Network Ten in Australia has accused rival channel Seven of having “a case to answer” relating to the pair’s clash over the hiring of a seasoned programming executive.
Earlier this month on March 7, Ten announced it had poached veteran programmer John Stephens from Seven to become its director of scheduling and acquisitions.
However, Stephens revealed three days later he had a change of heart would remain with market leading Aussie net Seven.
Yesterday, emails dated March 10 from Stephens to Seven CEO Hamish McLennan were published in The Australian newspaper claiming he had signed the Ten contract while under the influence of painkillers taken after a hip operation and would not be joining the rival broadcaster.
However, Ten, whose non-executive chairman is Rupert Murodch’s son Lachlan, claimed it had held “extensive negotiations” with Stephens over the role.
The network said a New South Wales Supreme Court judge had ruled there was a “seriously arguable case” over Seven’s conduct after the contract was signed. “We believe Seven Network, [commercial director] Bruce McWilliam, [CEO] Tim Worner and others have a case to answer.”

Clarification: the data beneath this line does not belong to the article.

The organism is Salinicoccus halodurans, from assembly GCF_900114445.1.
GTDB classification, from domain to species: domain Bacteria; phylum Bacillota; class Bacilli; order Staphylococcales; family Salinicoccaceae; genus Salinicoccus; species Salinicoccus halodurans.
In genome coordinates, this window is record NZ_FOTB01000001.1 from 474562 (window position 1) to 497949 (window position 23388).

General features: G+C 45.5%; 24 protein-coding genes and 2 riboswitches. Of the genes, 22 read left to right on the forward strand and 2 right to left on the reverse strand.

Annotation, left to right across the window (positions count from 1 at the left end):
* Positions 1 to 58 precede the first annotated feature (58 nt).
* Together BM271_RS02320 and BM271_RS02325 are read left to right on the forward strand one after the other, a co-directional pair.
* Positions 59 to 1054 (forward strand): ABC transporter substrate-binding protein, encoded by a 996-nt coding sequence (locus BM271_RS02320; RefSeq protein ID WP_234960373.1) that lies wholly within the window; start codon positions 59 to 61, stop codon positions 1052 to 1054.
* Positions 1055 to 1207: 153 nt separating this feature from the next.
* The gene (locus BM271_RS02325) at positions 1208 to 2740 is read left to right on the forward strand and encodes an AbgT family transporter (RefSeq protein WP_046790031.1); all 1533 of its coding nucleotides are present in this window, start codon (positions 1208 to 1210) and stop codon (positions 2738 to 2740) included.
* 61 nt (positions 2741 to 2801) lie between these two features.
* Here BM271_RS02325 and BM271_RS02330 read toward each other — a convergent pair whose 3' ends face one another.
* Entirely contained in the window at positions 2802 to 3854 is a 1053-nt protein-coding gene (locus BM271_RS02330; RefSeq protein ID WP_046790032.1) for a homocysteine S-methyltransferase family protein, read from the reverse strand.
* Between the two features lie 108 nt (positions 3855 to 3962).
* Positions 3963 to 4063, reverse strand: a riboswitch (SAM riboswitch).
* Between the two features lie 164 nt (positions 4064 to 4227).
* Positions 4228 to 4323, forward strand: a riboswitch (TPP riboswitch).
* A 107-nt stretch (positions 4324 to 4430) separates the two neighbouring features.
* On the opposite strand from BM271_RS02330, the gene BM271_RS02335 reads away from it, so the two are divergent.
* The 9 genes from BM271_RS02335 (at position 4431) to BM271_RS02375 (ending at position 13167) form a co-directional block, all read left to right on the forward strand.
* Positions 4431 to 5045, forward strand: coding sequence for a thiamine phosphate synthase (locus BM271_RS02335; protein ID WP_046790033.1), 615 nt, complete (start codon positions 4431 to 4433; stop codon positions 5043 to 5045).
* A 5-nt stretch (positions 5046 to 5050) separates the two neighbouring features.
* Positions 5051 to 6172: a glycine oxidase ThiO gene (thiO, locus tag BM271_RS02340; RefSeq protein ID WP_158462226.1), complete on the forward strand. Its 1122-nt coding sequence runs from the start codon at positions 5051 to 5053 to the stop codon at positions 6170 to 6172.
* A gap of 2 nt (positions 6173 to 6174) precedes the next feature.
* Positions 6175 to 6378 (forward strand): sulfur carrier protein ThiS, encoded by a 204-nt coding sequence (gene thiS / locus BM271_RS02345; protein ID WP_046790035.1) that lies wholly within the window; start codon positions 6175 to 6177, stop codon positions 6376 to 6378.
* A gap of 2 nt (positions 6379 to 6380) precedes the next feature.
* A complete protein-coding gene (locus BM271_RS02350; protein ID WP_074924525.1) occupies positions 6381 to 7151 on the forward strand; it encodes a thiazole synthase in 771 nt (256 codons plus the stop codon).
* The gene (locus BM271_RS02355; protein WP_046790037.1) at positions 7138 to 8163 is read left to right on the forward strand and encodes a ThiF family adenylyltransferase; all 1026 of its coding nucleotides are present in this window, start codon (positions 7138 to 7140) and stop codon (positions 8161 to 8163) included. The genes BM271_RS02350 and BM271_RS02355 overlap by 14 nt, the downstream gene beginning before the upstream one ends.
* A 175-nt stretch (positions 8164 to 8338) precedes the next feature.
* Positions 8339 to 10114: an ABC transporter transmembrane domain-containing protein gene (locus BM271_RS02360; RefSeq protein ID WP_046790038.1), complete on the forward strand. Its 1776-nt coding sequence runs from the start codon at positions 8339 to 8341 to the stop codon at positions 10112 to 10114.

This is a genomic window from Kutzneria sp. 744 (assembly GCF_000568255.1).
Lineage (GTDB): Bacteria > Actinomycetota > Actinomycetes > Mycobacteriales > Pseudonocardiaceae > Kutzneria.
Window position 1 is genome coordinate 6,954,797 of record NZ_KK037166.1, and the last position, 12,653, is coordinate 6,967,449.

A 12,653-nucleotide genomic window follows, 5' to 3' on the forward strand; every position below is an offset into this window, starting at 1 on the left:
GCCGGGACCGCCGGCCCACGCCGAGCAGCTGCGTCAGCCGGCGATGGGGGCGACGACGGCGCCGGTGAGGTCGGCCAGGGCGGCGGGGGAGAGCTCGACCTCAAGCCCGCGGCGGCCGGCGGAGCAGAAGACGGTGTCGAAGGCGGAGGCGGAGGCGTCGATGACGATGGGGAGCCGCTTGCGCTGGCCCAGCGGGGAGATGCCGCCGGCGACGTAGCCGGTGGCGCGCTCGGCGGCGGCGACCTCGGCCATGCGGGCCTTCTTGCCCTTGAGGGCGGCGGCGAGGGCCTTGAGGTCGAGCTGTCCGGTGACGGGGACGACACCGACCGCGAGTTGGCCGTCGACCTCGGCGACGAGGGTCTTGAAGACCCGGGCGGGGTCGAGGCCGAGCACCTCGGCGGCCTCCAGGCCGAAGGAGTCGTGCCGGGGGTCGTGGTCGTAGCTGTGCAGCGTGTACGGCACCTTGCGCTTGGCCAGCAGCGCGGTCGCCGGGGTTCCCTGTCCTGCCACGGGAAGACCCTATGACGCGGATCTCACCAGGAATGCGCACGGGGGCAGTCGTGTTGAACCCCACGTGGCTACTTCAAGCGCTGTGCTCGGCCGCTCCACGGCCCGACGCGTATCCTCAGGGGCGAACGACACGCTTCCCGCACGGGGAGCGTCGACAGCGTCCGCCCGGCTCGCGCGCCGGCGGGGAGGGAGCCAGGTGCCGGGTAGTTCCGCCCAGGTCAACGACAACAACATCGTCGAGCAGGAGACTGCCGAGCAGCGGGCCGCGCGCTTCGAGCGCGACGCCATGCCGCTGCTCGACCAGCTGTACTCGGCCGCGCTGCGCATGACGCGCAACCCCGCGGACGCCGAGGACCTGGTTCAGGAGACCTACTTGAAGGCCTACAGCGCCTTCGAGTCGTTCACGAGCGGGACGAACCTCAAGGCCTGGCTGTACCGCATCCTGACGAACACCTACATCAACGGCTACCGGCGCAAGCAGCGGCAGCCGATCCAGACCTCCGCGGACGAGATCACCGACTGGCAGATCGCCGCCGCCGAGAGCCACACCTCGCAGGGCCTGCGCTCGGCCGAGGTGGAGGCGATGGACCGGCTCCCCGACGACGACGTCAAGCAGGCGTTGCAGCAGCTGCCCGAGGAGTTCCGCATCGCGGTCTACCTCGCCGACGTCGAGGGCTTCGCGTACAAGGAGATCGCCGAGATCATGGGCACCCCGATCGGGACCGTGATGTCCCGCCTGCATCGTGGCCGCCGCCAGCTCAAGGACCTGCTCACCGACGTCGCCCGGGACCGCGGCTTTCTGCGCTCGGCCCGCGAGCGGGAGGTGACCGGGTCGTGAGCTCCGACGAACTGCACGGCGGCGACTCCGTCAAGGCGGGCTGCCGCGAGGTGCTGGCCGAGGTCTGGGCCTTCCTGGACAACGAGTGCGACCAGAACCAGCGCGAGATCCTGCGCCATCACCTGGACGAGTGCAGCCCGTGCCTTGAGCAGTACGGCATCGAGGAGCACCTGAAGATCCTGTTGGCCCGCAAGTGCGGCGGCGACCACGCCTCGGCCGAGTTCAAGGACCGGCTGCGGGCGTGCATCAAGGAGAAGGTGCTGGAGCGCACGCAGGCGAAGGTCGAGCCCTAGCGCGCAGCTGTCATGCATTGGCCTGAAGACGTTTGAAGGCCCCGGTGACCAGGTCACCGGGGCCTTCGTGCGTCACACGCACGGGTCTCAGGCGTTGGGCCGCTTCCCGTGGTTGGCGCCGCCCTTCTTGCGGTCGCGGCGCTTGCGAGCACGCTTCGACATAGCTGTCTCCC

“In light of recent events, and this case, Network Ten is not prepared to be bullied. Network Ten believes Seven Network has induced breach of, and interfered with, its contract with Mr Stephens.”
Both sides claimed in statements yesterday that Stephen is their employee. However, on Monday a judge blocked an injunction brought by Ten banning him from working at Seven and ordered it to pay legal costs.
Stephens is a former director of programming at Australia’s other leading commercial channel, Nine, and former head of programming strategy and acquisitions at Seven. More recently he was Seven’s programming consultant.
The situation is further muddied by the fact Seven took Ten to court in 2011 to ensure its former sales boss James Warburton could not begin a role as Ten CEO until January 2012. Warburton was sacked by Ten in the midst of poor ratings last year and replaced by McLennan.